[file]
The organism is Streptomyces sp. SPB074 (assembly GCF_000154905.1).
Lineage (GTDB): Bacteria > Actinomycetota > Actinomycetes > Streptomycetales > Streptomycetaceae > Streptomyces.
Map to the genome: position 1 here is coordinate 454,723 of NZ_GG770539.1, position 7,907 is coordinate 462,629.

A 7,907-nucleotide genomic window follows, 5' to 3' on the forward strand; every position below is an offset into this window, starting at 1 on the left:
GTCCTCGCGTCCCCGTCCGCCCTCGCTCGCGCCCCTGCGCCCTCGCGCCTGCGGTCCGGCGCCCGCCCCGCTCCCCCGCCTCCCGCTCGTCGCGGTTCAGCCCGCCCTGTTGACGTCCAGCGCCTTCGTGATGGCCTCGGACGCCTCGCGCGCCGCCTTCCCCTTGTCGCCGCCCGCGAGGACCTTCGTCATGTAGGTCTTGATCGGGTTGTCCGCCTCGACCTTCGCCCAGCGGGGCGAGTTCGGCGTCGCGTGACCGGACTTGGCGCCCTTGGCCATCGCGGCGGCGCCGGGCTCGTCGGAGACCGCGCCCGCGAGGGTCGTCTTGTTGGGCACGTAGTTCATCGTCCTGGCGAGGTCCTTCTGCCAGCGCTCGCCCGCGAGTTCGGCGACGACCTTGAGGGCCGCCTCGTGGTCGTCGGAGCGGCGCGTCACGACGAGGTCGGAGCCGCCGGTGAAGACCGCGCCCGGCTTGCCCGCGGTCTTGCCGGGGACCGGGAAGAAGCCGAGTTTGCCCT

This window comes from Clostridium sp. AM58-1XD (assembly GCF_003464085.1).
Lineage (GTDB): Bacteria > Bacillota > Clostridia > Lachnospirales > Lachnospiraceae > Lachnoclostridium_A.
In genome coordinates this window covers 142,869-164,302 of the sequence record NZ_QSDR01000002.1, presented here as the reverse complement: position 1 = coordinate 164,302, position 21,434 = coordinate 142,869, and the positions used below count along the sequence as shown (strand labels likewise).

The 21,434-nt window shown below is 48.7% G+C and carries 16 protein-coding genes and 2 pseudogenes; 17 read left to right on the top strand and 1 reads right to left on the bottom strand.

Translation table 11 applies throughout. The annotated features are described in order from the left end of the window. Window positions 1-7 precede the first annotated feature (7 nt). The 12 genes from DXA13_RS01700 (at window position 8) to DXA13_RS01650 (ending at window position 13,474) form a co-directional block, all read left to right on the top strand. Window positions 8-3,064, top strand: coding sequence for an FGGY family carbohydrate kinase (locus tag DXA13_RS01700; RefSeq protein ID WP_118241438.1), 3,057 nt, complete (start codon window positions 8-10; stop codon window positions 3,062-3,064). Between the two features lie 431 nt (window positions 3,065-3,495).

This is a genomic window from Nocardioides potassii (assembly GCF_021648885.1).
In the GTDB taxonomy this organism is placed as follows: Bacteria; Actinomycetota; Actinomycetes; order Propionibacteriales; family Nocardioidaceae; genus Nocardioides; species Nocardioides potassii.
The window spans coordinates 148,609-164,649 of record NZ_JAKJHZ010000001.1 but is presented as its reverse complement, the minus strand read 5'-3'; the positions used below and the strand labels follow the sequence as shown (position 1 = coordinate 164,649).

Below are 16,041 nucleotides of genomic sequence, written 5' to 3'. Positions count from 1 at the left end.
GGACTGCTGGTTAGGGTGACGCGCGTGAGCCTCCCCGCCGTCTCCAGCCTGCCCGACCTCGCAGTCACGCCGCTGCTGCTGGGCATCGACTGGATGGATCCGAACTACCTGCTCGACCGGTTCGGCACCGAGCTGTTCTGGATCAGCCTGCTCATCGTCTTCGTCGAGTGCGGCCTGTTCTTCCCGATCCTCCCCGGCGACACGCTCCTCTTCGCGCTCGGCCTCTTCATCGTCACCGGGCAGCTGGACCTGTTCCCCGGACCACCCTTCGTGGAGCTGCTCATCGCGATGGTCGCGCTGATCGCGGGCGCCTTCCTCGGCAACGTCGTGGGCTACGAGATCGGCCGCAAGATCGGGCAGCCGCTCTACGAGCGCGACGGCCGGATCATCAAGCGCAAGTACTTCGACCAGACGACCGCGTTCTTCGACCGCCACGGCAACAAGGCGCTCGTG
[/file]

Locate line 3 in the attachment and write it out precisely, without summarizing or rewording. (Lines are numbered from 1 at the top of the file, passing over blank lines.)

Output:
Map to the genome: position 1 here is coordinate 454,723 of NZ_GG770539.1, position 7,907 is coordinate 462,629.